Facebook won't remove posts claiming COVID-19 is human-made

President Joe Biden speaks in the Roosevelt Room of the White House in Washington. Biden is asking U.S. intelligence agencies to “redouble” their efforts to investigate the origins of the COVID-19 pandemi

Facebook says it will no longer remove claims from its apps that COVID-19 is manmade or manufactured "in light of ongoing investigations into the origin of COVID-19 and in consultation with public health experts".

Facebook's shift in policy Wednesday marks a notable reversal of what was a recent add to their list of misleading health claims.

Facebook does not usually ban misinformation outright on its platform, instead adding fact-checks by outside parties, which includes The Associated Press, to debunked claims. In February, it announced a host of new claims it would be prohibiting - including that COVID-19 was created in a Chinese lab.

In his statement, Biden called on China to cooperate with investigations into the origins of the pandemic, but didn't echo calls from Republican lawmakers that Beijing should be held accountable if the virus escaped its lab. The Wall Street Journal reported this week that three WIV scientists were sick enough in November 2019 to need hospital care.

"Very clearly they are trying to internationalise their way out of the jam they are in", said Jamie Metzl, senior fellow at the Atlantic Council think tank, who has been campaigning for a new independent investigation.

A day after President Joe Biden ordered United States intelligence to probe the origins of coronavirus, President Xi Jinping's regime said the USA was attempting to make a "scapegoat" out of China. He has asked for a new report to be filed in 90 days looking further into the origins of the virus that has killed at least 590,000 Americans and almost 3.5 million people worldwide.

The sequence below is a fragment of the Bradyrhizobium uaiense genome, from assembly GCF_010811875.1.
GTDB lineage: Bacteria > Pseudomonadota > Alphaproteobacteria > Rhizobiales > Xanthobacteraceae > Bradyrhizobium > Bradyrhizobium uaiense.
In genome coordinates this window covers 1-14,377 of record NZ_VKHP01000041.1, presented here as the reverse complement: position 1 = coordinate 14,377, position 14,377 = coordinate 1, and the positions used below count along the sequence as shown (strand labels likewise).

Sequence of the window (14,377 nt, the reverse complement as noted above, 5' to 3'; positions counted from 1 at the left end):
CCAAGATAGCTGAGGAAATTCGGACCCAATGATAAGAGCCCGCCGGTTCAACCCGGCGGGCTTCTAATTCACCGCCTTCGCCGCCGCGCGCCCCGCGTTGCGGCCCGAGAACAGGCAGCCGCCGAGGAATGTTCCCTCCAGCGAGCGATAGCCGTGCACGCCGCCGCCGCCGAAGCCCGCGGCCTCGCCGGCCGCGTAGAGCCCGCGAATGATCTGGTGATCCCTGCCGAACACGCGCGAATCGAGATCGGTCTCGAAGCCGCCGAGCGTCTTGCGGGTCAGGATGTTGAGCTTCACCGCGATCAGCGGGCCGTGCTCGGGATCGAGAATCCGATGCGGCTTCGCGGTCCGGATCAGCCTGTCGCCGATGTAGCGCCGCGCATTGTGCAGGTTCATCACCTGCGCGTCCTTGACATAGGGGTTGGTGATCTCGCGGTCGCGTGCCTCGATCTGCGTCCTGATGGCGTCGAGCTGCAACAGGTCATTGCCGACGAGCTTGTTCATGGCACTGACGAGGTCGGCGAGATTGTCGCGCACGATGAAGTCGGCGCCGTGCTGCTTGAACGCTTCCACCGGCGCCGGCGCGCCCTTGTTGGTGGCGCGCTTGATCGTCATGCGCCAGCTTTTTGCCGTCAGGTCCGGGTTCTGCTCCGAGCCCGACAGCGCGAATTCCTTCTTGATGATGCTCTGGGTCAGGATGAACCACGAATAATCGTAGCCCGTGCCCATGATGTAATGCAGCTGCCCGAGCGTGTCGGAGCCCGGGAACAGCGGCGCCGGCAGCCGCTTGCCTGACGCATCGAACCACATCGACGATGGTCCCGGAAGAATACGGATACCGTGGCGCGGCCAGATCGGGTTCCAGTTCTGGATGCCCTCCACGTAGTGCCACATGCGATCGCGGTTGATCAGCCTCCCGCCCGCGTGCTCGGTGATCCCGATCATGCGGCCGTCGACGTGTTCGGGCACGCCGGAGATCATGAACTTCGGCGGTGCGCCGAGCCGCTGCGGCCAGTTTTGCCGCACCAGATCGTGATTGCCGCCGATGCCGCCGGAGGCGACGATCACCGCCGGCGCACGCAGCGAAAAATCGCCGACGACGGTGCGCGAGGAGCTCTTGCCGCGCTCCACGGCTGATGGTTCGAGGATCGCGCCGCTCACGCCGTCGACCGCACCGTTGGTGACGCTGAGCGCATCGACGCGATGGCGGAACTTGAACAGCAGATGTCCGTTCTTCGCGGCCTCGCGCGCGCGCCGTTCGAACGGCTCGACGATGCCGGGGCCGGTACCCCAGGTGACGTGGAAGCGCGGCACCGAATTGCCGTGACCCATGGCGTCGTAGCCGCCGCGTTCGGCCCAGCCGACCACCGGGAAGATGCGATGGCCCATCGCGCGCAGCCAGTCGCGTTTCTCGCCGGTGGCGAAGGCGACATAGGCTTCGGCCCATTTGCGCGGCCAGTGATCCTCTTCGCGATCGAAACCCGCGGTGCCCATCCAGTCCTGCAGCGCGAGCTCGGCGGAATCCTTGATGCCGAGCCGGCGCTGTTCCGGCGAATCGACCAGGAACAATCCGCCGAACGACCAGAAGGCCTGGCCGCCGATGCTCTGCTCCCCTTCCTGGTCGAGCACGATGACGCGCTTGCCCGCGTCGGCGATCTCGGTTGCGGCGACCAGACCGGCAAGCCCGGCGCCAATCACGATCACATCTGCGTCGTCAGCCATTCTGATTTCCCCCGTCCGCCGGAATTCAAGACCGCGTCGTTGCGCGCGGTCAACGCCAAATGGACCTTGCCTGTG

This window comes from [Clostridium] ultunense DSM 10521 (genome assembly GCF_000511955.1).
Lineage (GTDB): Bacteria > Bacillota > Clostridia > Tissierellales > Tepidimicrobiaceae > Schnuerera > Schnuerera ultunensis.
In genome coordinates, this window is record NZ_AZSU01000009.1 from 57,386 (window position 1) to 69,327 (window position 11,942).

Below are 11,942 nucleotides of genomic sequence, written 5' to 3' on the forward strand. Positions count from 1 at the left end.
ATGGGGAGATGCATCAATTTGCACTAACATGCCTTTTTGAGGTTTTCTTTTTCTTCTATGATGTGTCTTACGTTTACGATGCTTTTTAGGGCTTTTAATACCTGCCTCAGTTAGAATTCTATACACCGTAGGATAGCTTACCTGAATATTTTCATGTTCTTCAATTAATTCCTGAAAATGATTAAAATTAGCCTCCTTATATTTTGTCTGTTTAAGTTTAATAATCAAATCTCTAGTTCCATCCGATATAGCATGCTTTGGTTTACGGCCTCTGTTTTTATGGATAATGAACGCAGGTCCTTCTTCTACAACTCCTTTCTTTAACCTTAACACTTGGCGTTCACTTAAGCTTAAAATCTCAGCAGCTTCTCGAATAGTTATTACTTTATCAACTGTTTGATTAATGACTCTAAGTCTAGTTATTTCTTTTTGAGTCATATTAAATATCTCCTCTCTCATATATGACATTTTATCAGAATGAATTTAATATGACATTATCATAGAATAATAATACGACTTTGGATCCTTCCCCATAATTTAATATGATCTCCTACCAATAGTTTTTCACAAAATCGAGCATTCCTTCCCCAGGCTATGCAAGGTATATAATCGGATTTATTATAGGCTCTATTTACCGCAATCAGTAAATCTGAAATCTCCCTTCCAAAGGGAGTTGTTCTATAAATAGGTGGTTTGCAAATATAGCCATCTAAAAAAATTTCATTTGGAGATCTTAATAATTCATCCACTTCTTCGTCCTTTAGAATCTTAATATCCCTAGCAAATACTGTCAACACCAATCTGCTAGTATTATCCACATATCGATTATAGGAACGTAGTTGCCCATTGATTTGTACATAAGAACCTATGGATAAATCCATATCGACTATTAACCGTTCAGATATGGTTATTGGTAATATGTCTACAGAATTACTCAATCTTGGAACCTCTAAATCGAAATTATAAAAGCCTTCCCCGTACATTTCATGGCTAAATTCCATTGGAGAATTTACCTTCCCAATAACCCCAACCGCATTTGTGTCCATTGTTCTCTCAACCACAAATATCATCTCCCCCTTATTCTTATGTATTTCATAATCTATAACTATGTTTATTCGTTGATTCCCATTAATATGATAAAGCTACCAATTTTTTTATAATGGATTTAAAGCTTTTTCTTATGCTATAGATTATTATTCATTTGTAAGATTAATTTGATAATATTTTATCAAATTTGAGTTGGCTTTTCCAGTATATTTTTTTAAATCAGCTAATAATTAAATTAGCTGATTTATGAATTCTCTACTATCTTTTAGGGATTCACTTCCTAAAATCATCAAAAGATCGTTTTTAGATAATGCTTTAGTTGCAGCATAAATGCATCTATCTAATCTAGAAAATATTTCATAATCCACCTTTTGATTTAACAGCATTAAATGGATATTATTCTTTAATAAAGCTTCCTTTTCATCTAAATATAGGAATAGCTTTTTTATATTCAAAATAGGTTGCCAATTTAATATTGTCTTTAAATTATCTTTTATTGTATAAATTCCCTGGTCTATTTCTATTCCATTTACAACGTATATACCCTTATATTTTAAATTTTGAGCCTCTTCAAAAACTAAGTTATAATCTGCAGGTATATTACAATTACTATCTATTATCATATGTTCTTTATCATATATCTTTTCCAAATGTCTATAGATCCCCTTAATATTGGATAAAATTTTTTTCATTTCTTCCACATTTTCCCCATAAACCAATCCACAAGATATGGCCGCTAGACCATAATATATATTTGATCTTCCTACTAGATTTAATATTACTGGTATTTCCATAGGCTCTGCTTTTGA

His comments came after Biden asked the USA intelligence on Wednesday to report back to him on the origins of the virus within 90 days.

A World Health Organization report earlier this year said the most likely origin scenario was that the virus spread to humans from bats through an unspecified intermediary animal. The investigators, who spent almost a month in China, ruled that a lab accident was "extremely unlikely".

After the report was released, however, World Health Organization chief Tedros Adhanom Ghebreyesus insisted all theories remained on the table.

Zhao said that the USA ranks first globally in the number of confirmed COVID-19 cases and fatalities, which have reached around 33 million and 600,000 respectively.

"To politicize origin tracing, a matter of science, will not only make it hard to find the origin of the virus, but give free rein to the "political virus" and seriously hamper global cooperation on the pandemic", the Chinese Embassy said late Wednesday.

He also urged the USA to open itself up to investigations into its own biological laboratories, including those located in the Naval Medical Research Centre's Biological Defence Research Directorate at Fort Detrick in Maryland. "Such study and investigation shall be full, transparent and evidence-based, and shall get to the bottom to make everything clear". "Most of us continue to believe that we're underestimating Mother Nature here", he said, noting that two previous coronavirus outbreaks this century were determined to have emerged naturally.



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